Finland announces plan to apply for NATO membership: ‘Historic day’ – national

Russia’s military progress in Ukraine appears to be faltering, a senior NATO official said on Sunday and hoped Kyiv could win the war, as Russia’s neighboring Finland announced it wanted to join the Western military alliance.

Senior NATO diplomats are meeting Sunday in Berlin to discuss more support for Ukraine and moves by Finland, Sweden and other countries to join NATO in the face of threats from Russia.

“The brutal invasion of Russia is losing momentum,” NATO Deputy Secretary-General Mircea Giwana told reporters. “We know that with the courage of the Ukrainian people and army and with our help, Ukraine can win this war.”

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Finland’s president and government announced on Sunday that the formerly neutral Scandinavian country that shares a long border with Russia intends to apply for membership in NATO, paving the way for the expansion of the 30-member Western military alliance.

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This was announced by President Sauli Niinisto and Prime Minister Sanna Marin at a joint press conference at the Presidential Palace in Helsinki.

“This is a historic day. A new era begins,” Niinistö said.

The decision is expected to be ratified by the Finnish parliament in the coming days, but it is considered a formality.

The official membership application will then be submitted to NATO headquarters in Brussels, most likely sometime next week.

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NATO increases its presence in the Baltic region amid Russian tensions

NATO will increase its presence in the Baltic region amid Russian tensions – January 24, 2022

Jiwana, who was chairing the meeting while NATO Secretary General Jens Stoltenberg is recovering from COVID-19 infection, Ukraine’s supporters “are united, we are strong, and we will continue to help Ukraine win this war.”

One of the main issues being discussed in Berlin is the expansion of NATO beyond its current 30 member states.

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Sweden has also already taken steps towards joining the alliance, while Georgia’s bid is being discussed again despite urgent warnings from Moscow about the consequences if its neighbor becomes part of NATO.

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“Finland and Sweden are already the closest partners to NATO,” Giwana said, adding that he expected allies to view their requests favorably.

German Foreign Minister Annalena Barbock said her country and others made it clear during a dinner late Saturday that they were ready to speed up the national ratification process for Finland and Sweden.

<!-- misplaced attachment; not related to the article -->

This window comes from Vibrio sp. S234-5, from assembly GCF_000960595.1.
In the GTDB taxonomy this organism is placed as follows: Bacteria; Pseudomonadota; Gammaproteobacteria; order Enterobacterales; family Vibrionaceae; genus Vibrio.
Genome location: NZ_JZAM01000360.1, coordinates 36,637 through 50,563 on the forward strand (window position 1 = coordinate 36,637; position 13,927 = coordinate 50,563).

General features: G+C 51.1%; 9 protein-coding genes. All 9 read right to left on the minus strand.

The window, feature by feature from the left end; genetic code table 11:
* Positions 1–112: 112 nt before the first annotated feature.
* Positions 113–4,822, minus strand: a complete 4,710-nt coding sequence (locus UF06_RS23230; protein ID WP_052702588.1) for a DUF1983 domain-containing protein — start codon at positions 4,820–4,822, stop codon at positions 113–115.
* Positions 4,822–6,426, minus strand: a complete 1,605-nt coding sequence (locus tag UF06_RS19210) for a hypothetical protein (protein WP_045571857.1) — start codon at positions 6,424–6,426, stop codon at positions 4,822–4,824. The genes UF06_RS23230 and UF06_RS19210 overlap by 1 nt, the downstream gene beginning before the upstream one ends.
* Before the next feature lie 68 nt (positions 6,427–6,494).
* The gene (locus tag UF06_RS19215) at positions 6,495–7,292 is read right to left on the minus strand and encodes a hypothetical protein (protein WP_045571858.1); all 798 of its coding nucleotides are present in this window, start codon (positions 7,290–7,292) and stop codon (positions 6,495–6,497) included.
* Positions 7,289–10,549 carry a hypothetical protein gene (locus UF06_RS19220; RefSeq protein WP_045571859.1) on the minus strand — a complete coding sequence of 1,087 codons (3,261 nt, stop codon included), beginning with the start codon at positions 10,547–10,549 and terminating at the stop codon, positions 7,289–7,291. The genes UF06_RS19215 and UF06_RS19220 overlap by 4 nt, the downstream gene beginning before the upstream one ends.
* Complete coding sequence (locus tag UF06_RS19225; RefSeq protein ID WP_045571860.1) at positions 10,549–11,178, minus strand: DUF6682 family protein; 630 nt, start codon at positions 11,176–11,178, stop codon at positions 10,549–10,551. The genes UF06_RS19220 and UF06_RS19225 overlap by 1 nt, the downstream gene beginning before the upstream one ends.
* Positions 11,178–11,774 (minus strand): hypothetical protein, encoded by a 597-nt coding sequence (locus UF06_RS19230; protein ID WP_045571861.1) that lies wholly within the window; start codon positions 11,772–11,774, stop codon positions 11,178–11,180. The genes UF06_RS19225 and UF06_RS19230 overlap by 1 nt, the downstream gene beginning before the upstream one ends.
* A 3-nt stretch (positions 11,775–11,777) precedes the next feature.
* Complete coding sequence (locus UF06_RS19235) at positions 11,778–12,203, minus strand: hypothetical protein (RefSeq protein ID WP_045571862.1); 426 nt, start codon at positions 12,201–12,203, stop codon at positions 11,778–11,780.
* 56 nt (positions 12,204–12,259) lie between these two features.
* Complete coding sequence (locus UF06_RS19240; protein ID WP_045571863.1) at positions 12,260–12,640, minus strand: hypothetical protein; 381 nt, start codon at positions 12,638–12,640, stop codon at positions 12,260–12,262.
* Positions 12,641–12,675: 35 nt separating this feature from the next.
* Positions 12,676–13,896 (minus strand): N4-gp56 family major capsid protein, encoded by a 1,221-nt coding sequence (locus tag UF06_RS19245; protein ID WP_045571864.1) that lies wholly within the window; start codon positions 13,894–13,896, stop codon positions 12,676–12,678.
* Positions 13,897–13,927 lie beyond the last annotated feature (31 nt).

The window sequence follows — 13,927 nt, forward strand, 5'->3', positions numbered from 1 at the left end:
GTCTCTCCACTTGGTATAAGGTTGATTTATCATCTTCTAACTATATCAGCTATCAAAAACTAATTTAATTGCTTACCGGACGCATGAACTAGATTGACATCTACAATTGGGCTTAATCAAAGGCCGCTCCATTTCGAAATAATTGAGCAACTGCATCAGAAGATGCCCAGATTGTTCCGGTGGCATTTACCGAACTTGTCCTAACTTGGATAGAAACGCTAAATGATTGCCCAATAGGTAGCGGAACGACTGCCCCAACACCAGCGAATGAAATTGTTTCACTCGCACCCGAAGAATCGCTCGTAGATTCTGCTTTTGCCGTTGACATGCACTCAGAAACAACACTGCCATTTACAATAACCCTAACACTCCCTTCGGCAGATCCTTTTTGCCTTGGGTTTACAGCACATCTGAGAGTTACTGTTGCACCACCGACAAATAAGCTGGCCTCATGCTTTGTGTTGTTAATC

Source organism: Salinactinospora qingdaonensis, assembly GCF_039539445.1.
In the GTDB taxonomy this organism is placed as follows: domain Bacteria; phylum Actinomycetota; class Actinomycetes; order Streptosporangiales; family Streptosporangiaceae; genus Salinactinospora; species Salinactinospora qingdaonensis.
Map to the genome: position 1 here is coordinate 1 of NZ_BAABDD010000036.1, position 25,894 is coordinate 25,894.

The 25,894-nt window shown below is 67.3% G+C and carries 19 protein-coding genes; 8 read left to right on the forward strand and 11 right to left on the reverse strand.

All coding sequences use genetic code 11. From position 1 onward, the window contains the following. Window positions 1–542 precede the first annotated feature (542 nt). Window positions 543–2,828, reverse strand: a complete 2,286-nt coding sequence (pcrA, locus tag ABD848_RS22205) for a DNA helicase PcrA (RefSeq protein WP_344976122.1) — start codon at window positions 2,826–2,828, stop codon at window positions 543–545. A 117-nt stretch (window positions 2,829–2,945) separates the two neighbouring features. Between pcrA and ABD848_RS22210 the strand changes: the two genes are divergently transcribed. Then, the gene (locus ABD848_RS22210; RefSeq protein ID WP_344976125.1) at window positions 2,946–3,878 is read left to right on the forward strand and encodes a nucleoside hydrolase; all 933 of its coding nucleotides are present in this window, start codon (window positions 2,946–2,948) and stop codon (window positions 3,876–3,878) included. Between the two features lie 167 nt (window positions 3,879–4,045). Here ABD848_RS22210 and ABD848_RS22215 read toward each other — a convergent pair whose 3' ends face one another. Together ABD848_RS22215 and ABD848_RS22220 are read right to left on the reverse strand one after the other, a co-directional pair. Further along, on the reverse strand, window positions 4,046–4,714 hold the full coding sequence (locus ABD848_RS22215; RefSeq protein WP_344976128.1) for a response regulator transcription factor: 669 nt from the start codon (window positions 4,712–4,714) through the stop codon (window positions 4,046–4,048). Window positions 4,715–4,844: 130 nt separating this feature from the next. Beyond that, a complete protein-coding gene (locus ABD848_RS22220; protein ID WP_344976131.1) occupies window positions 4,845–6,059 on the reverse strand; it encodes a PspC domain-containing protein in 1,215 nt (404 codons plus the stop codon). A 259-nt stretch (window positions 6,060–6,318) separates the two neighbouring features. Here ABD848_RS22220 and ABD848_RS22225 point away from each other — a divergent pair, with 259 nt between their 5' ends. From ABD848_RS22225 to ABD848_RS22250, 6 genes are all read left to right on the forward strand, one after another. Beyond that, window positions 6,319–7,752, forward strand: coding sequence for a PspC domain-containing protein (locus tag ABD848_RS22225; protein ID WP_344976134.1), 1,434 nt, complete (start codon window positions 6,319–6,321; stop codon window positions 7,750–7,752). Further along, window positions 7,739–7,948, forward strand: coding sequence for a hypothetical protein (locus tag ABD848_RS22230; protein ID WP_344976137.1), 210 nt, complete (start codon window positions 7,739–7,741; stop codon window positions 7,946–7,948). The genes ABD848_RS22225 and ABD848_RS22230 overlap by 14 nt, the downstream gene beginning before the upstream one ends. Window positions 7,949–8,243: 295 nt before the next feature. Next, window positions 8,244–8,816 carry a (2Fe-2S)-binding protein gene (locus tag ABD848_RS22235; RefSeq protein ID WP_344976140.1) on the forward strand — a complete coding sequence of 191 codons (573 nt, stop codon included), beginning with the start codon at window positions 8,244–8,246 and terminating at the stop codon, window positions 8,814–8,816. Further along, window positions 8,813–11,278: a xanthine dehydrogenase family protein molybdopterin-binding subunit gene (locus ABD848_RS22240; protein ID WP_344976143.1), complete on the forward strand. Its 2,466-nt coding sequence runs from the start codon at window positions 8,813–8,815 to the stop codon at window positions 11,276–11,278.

“If these two countries decide to join, they can join very quickly,” she said.

Canadian Foreign Minister Melanie Jolie tweeted, “We must catch up on the moment. The world is at a critical juncture and we have to act accordingly. Canada has a clear open door policy and we stand with Sweden and Finland.”

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Trudeau, Latvian Prime Minister Karić, appears to indicate a shift in NATO’s strategic vision

Trudeau, Latvian Prime Minister Karić, appears to indicate a shift in NATO’s strategic vision

Denmark’s foreign minister dismissed suggestions that Russian President Vladimir Putin’s objections might hinder the alliance from letting in new members.

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“Every European country has a fundamental right to choose its own security arrangements,” Djebi Kofod told reporters.

“We now see a world in which Putin is the number one enemy of democracy and the thinking he represents,” he said, adding that NATO would also stand with other countries, such as Georgia, which he said were “exploited” by Russia. .

On the sidelines of the meeting, US Secretary of State Anthony Blinken met earlier Sunday with his Ukrainian counterpart Dmytro Kuleba to discuss the impact of the war and how to get Ukrainian grain to international markets.

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State Department spokesman Ned Price said Blinken “emphasized the United States’ enduring commitment to Ukraine’s sovereignty and territorial integrity in the face of Russia’s unprovoked war.”

Britain’s top diplomat said NATO members would also discuss security issues outside Europe during their meeting on Sunday – a sign of growing concern among democracies about China’s rise.

“In addition to protecting Euro-Atlantic security, we also need to pay attention to the security of the Indo-Pacific,” said Secretary of State Liz Truss.

The meeting follows a meeting of foreign ministers from the Group of Seven major nations on Germany’s Baltic coast this week. Officials there expressed strong support for Ukraine and warned that the Russian blockade of grain exports from Ukrainian ports threatens to fuel the global food crisis.

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Tanner reported from Helsinki. Associated Press diplomatic writer Matthew Lee contributed from Berlin.

© 2022 Canadian Press

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